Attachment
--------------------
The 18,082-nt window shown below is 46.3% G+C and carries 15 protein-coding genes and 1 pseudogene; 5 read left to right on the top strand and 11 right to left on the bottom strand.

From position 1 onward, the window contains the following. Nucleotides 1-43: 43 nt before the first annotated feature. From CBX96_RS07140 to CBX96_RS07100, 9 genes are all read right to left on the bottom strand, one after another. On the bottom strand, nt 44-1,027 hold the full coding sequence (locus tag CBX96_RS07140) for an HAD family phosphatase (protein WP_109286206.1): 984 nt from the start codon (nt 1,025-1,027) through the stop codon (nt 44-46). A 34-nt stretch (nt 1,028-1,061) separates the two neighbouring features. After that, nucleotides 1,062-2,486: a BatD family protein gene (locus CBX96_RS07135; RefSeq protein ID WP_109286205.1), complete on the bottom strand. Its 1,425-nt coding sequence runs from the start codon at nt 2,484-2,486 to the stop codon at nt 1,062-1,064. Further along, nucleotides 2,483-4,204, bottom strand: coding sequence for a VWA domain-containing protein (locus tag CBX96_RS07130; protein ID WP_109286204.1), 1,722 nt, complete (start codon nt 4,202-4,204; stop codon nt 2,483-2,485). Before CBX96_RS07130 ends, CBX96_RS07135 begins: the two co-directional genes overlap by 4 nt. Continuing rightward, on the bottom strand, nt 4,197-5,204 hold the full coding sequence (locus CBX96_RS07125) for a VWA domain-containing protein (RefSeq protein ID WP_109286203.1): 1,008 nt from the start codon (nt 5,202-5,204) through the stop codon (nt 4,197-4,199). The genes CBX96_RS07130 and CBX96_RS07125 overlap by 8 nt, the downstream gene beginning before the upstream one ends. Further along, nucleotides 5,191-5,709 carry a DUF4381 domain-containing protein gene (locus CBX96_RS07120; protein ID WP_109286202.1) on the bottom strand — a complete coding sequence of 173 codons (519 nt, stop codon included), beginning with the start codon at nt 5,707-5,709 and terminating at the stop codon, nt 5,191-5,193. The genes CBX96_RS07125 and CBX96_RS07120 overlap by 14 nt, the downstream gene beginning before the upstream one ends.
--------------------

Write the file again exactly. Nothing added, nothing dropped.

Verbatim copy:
The 18,082-nt window shown below is 46.3% G+C and carries 15 protein-coding genes and 1 pseudogene; 5 read left to right on the top strand and 11 right to left on the bottom strand.

From position 1 onward, the window contains the following. Nucleotides 1-43: 43 nt before the first annotated feature. From CBX96_RS07140 to CBX96_RS07100, 9 genes are all read right to left on the bottom strand, one after another. On the bottom strand, nt 44-1,027 hold the full coding sequence (locus tag CBX96_RS07140) for an HAD family phosphatase (protein WP_109286206.1): 984 nt from the start codon (nt 1,025-1,027) through the stop codon (nt 44-46). A 34-nt stretch (nt 1,028-1,061) separates the two neighbouring features. After that, nucleotides 1,062-2,486: a BatD family protein gene (locus CBX96_RS07135; RefSeq protein ID WP_109286205.1), complete on the bottom strand. Its 1,425-nt coding sequence runs from the start codon at nt 2,484-2,486 to the stop codon at nt 1,062-1,064. Further along, nucleotides 2,483-4,204, bottom strand: coding sequence for a VWA domain-containing protein (locus tag CBX96_RS07130; protein ID WP_109286204.1), 1,722 nt, complete (start codon nt 4,202-4,204; stop codon nt 2,483-2,485). Before CBX96_RS07130 ends, CBX96_RS07135 begins: the two co-directional genes overlap by 4 nt. Continuing rightward, on the bottom strand, nt 4,197-5,204 hold the full coding sequence (locus CBX96_RS07125) for a VWA domain-containing protein (RefSeq protein ID WP_109286203.1): 1,008 nt from the start codon (nt 5,202-5,204) through the stop codon (nt 4,197-4,199). The genes CBX96_RS07130 and CBX96_RS07125 overlap by 8 nt, the downstream gene beginning before the upstream one ends. Further along, nucleotides 5,191-5,709 carry a DUF4381 domain-containing protein gene (locus CBX96_RS07120; protein ID WP_109286202.1) on the bottom strand — a complete coding sequence of 173 codons (519 nt, stop codon included), beginning with the start codon at nt 5,707-5,709 and terminating at the stop codon, nt 5,191-5,193. The genes CBX96_RS07125 and CBX96_RS07120 overlap by 14 nt, the downstream gene beginning before the upstream one ends.